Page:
Must-See Video: Arctic Emergency, Scientists Speak

Show Comments ()

EcoWatch Daily Newsletter

Pexels

By Franziska Spritzler, RD, CDE

Eating healthy can help you lose weight and have more energy.

Read More Show Less
arinahabich / Stock / Getty Images

By Sydney Swanson

With April hopping along and Easter just around the corner, it's time for dyeing eggs (and inadvertently, dyeing hands.) It's easy to grab an egg-dyeing kit at the local supermarket or drug store, but those dye ingredients are not pretty.

Read More Show Less
Sponsored
Aerial of farmland and mountains near Seaward Kaikoura Range in New Zealand. David Wall Photo / Lonely Planet Images / Getty Images Plus

By Jordan Davidson

New Zealand's pristine image as a haven of untouched forests and landscapes was tarnished this week by a brand new government report. The Environment Aotearoa 2019 painted a bleak image of the island nation's environment and its future prospects.

Read More Show Less
heshphoto / Image Source / Getty Images

By Jessica Corbett

Eating even "moderate" amounts of red and processed meat increases the risk of colon cancer, according to a new study of nearly half a million adults in the United Kingdom.

Read More Show Less
The view from the Ambassador Bridge in Detroit, Michigan. Ken Lund / CC BY-SA 2.0

By Sierra Searcy

This week, progressive Democrats and youth advocates are launching a nationwide tour to win support for the Green New Deal. Though popular, the ambitious plan to tackle climate change has struggled to earn the endorsement of centrist Democrats in Rust Belt states like Michigan, the second stop on the tour.

Read More Show Less
Sponsored
Mike Taube / Getty Images

If you are looking for something to do this Easter weekend, why not visit your nearest national park? All sites run by the National Park Service (NPS) will be free Saturday, April 20 as this year's National Park Week kicks off, USA Today reported.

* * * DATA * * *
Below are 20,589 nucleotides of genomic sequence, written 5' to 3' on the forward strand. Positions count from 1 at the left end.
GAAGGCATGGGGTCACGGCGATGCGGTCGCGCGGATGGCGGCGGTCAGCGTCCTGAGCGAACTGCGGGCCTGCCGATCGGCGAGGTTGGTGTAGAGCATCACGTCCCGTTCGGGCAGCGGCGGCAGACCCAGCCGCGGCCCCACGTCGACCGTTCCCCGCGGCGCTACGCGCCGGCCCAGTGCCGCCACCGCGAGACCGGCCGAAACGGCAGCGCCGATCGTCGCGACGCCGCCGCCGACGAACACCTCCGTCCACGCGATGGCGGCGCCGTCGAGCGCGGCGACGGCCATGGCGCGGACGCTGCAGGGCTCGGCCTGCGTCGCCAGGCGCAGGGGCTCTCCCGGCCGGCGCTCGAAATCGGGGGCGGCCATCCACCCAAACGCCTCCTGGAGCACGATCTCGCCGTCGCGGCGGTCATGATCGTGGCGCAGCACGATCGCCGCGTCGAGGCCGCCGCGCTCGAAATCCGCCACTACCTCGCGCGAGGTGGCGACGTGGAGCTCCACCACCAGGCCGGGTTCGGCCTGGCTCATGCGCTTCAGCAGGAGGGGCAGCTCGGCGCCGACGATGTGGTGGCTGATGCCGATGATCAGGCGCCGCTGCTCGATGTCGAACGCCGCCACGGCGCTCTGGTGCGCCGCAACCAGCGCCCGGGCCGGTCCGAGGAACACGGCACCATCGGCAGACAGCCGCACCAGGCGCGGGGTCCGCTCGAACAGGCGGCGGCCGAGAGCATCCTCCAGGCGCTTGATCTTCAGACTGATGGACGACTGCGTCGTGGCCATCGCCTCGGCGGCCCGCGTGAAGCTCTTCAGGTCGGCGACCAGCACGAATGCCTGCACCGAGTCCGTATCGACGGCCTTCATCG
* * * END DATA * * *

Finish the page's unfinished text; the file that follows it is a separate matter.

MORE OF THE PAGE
Read More Show Less
A new EPA rule on asbestos does not say anything about the asbestos currently in the environment. Bob Allen / Getty Images

The U.S. Environmental Protection Agency (EPA) passed a new rule on asbestos Wednesday that it says will "close the door" on new, unapproved uses. But public health advocates warn the rule could actually open the door to increased use of the carcinogenic fibrous material.

Read More Show Less
A mountain woodland caribou bull in the Muskwa-Kechika Wilderness area in northern British Columbia, Canada. John E Marriott / All Canada Photos / Getty Images

It's heartening, in the midst of the human-caused sixth mass extinction, to find good wildlife recovery news. As plant and animal species disappear faster than they have for millions of years, Russia's Siberian, or Amur, tigers are making a comeback. After falling to a low of just a few dozen in the mid-20th century, the tigers now number around 500, with close to 100 cubs — thanks to conservation measures that include habitat restoration and an illegal hunting crackdown.

Read More Show Less